My monthly BTO WeBS count along the Union Canal, Linlithgow to Philpstoun,
Saturday 9th February.
Start time 8.45am.
End time 12.30pm
A misty day. At no point did sun break through. Airngath Hill was hidden in the mist, making Linlithgow appear as if it may not be situated in the dip of a valley at all. No wind. No rain.
Spring is coming and birds are starting to sing. The song of the chaffinch is one I've been noticing most, I heard them start up about a week ago. Have a listen here, under 'audio', halfway down on right-hand side.
As often, the flood-field was the highlight. Today on and around the water there were:
mallard - 10
widgeon - 125
curlew - 13
oystercatcher - 35
common gull - 3
black headed gull - 204
greylag geese - 5
All other water birds eligible for the count:
mallard - 5
mute swan - 6
moorhen - 2
|oystercatchers and widgeon, flood field|
|assorted grey geese|
All non-count birds:
greylag and pink footed geese - 720+, in huge flock that spread across a field to the east of Park Farm, on the other side of the Edinburgh-Glasgow railway line from where my canal walk takes me. It's very difficult to count large numbers of birds and I spent a long time trying to get as close to accurate as possible. It seemed easiest to count them in batches of ten. The undulations of the field made it extra hard and I'm confident that my total is an under-estimate.
The geese were were greylag and pink footed, although I'm not 100% certain of the pink feet - there are also bean geese, which are possible here, though unlikely. Looking through all my books the beans are similar to the pink footed but a little larger in size, taller in stature, and with a significantly larger beak. Both are quite distinguishable from greylag - they have darker and brown rather than grey heads and necks, and lots of darkness on the beak compared to the carrot-orange wedge of the greylag)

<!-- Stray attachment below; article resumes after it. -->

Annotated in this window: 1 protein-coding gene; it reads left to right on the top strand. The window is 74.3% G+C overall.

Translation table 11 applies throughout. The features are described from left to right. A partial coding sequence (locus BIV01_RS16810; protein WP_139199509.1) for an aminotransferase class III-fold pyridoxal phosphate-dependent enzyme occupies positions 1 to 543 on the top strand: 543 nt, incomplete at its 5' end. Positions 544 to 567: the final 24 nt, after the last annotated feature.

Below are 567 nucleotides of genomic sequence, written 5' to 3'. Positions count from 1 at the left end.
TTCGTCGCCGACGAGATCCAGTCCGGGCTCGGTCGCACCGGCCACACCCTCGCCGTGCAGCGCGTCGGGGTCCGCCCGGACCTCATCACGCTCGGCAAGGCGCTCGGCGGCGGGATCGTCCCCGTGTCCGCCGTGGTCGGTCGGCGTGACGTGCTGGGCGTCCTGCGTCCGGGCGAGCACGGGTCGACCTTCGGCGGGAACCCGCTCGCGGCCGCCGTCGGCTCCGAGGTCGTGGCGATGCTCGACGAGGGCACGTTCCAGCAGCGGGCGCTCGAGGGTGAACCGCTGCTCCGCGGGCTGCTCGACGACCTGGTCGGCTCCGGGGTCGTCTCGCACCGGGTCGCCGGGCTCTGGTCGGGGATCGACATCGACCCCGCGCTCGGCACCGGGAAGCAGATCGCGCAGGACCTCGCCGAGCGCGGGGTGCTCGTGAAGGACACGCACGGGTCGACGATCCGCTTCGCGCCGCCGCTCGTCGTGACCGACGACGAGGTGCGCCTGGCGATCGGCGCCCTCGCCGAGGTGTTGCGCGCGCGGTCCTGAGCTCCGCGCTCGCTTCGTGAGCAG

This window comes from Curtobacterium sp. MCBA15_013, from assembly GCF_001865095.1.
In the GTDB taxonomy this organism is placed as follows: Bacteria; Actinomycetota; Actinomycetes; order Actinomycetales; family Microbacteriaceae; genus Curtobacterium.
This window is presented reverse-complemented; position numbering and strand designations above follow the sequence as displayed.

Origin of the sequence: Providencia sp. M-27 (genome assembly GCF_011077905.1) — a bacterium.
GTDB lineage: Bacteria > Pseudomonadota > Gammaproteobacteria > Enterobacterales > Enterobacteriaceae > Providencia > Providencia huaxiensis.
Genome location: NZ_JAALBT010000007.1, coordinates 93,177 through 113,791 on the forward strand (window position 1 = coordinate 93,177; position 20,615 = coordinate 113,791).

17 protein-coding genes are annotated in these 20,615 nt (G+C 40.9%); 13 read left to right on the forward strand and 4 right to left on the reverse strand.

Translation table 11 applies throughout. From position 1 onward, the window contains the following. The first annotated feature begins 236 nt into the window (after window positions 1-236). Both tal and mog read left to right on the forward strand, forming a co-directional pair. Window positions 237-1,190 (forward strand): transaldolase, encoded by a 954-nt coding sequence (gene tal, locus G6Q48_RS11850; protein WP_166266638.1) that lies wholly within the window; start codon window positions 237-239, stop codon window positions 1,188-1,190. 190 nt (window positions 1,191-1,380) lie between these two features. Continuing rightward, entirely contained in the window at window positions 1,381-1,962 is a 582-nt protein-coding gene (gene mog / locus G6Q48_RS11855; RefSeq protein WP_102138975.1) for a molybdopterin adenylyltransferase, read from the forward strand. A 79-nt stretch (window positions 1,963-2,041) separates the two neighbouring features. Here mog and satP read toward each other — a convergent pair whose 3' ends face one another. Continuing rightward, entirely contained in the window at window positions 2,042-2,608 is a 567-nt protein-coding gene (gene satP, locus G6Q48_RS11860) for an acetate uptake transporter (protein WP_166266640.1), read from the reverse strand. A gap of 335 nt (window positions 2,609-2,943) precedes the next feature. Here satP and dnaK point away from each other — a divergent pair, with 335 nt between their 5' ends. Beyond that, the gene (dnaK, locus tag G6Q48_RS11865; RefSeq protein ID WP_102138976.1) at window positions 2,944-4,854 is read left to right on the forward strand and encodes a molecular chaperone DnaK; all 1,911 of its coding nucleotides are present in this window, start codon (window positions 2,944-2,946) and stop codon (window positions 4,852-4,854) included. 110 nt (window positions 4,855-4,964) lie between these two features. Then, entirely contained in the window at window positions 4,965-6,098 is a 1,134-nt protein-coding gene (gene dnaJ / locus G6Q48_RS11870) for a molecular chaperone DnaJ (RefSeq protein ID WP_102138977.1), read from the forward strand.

During the rest of my walk skeins of geese were quite regularly flying in towards this one field. The largest skien comprised 140 birds, in two or three rippling V-shaped lines.
None of these geese can be included in my WeBS count as I only record birds using the canal, or on field-width on either side of it. We have to strictly stick to the same rules every month.
redwing - but only one, in the woods at the Philpstoun Bings. Funny, because yesterday evening in Real Foods I bought an RSPB redwing pin badge.
song thrush - as with most of the songbirds, thrushes are starting to sing territorially, in preparations for courtship and mating. In the trees above our house one sings each morning, from really early early. I want the windows open to hear the song even more clearly. Jennifer prefers to have a decent sleep, so we compromise. (i.e. some nights I leave it ajar without telling...)
goldcrest (heard not seen)
35 species for the day.
|canal count notes, pen on card|
And ivy and fungi:
In the small stand of beech wood just beyond Philpstoun my eye today was caught by this strand of ivy. Fascinating how the creeper slowly crawls up a host tree, securing itself with caterpillar-feet tendrils no more than a few millimetres long.
The small slug-like fungal growths that I looked at last month seem to have grown a little: